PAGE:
Earlier this year, entrepreneur and founder of The School for Startups, Doug Richard, published his Entrepreneurs' Manifesto – a "declaration of rights" for small businesses.
The manifesto sets out eight demands to a new government, each of which addresses a different key concern for businesses. In the build-up to the 6 May general election, Donut MD Rory MccGwire is offering his thoughts on the issues raised by Doug Richard.
Scrap Business Link?
In his manifesto, Doug Richard calls on the new government to scrap the Business Link business support service to provide savings and to migrate all government business support services online to promote efficiency.
In the report he wrote for the Conservative party earlier, I think he also recommended using the universities and specialist providers such as the British Library as a replacement business support network on the ground. More recently, Mark Prisk, the Conservative Shadow Minister for Business, has been talking about using the existing network of Enterprise Agencies for this role.
I'm sure Doug is as pleased as I am to see that the government is already going flat out to move the whole business of government online. Thousands of disparate systems and websites are being corralled into three mega websites: direct.gov for individuals, and nhs.uk for health.
Yes, this is expensive, but what an improvement.
Lots of individuals lack a computer, but most businesses are online and will readily engage with businesslink.gov, as the evidence already shows. We small and medium-sized enterpriseslike being able to do tax returns and company searches etc online; it is a real convenience. We also use the huge library of advice pages.
So let's talk about the more contentious idea of scrapping face-to-face business support. But first, a bit of history.
In the 18 years I've run BHP, I've seen governments come and go. At every general election, there's a clamour to change the way government delivers business support. And we do change - all too frequently.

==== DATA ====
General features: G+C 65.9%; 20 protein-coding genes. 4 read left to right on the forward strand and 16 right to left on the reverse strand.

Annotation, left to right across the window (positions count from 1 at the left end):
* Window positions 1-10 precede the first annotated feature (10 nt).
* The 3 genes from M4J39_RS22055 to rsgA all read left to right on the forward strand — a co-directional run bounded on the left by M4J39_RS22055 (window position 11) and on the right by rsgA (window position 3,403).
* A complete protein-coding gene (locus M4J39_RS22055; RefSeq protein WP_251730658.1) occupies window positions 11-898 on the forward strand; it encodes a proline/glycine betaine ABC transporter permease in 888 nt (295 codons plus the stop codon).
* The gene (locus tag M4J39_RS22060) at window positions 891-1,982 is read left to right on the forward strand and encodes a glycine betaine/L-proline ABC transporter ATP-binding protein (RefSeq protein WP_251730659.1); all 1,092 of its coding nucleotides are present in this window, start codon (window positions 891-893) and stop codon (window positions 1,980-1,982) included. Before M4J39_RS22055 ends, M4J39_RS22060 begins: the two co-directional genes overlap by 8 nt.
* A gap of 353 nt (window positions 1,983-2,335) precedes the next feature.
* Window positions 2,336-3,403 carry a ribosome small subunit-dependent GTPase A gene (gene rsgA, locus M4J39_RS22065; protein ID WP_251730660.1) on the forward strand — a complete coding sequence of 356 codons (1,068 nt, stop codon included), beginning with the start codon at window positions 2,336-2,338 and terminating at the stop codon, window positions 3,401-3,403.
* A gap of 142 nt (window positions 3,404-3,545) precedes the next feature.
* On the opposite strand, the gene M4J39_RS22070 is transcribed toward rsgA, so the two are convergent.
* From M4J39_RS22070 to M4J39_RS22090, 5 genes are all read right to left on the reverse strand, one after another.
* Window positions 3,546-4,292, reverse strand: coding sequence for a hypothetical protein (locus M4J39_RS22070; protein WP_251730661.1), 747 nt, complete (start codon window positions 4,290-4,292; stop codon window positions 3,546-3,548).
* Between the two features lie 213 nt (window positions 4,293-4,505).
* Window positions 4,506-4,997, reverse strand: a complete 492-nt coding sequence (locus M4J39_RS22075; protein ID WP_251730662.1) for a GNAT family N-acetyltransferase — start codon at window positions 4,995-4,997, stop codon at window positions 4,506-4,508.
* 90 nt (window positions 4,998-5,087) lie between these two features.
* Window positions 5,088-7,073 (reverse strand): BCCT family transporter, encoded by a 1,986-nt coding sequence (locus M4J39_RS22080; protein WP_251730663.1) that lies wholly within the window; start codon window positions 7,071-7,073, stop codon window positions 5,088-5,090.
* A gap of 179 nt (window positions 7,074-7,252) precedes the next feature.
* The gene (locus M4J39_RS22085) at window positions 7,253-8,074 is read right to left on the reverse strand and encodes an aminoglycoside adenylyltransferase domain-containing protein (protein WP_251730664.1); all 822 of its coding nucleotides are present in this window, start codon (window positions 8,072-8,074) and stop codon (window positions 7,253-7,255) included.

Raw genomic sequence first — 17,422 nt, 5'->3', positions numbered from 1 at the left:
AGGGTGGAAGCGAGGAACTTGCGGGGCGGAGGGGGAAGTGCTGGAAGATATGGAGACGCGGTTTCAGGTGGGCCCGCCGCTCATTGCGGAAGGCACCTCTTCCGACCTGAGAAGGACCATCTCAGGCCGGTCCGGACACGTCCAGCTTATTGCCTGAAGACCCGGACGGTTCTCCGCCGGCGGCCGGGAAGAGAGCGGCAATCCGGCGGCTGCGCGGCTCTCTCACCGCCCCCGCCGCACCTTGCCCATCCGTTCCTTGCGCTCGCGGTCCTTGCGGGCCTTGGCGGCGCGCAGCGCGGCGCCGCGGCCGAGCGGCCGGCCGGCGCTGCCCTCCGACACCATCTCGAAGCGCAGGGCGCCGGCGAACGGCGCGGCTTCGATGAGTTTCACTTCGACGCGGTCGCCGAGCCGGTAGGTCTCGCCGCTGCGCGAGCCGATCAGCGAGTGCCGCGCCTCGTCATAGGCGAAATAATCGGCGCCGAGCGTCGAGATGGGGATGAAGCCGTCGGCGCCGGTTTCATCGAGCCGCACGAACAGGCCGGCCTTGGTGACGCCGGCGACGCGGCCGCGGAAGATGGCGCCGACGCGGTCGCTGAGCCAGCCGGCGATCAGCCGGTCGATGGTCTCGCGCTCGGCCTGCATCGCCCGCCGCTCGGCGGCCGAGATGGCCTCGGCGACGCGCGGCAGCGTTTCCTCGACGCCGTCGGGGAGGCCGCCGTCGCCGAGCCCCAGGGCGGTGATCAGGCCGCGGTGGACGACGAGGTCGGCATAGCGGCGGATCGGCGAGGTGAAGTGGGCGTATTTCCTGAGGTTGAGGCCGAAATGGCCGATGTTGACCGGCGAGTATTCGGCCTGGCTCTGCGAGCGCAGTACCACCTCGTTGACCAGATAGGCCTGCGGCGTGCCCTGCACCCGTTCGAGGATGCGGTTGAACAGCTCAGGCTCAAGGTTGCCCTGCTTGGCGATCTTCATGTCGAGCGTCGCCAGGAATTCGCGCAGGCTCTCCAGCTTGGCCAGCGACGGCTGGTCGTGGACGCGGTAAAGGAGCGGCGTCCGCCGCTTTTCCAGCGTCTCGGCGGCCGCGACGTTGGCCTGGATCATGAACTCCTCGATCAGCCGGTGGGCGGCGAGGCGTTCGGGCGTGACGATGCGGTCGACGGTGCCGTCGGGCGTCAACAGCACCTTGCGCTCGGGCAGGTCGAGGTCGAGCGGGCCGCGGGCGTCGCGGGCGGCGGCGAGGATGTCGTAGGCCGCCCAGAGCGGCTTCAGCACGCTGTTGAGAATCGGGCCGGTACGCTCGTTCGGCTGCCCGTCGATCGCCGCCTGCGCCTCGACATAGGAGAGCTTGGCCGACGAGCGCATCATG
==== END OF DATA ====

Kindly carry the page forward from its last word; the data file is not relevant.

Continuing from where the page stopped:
In the 1970s, we had Enterprise Agencies, which were hailed as fulfilling an important need.
Then someone said "No let's have Training and Enterprise Councils", so we had 82 TECs, with a £1.3bn budget to help SMEs in England and Wales. Scotland decided to have 22 LECs.
Why 82 TECs? Because support had to be local, as everyone seemed to agree that "a business in Preston has a different set of needs to a business in Portsmouth" (nonsense on the whole, but that's a topic in itself…).
Then someone (I won't mention Tarzan by name, as I'm trying to stay clear of party politics) said "No, these TECs are failing, let's have a one-stop shop for business support. We'll call it Business Link". So we had had 82 Business Links, as local was still flavour of the month, while Wales invented something else new called Business Eye.
Meanwhile the government had also created a network of nine massive organisations called Regional Development Agencies (in England only), each with a list of tasks and targets that went on for pages and pages.
At this point someone said "Crikey, this costs a fortune and the quality and type of business support varies far too much, so let's take the 82 Business Links and make them into nine Business Links".
And that's where we are today. Endless change. If you ran a business like this, you would have gone bust over and over again. The cost of this never-ending change is too much to even contemplate.
But, finally, we have a brand that, like any commercial brand, has been allowed time to establish itself. Hallelujah. There are even road signs saying Business Link in some towns.
The question now is what we want the brand to offer, and how business support should be delivered. I'll deal with that in my next blog.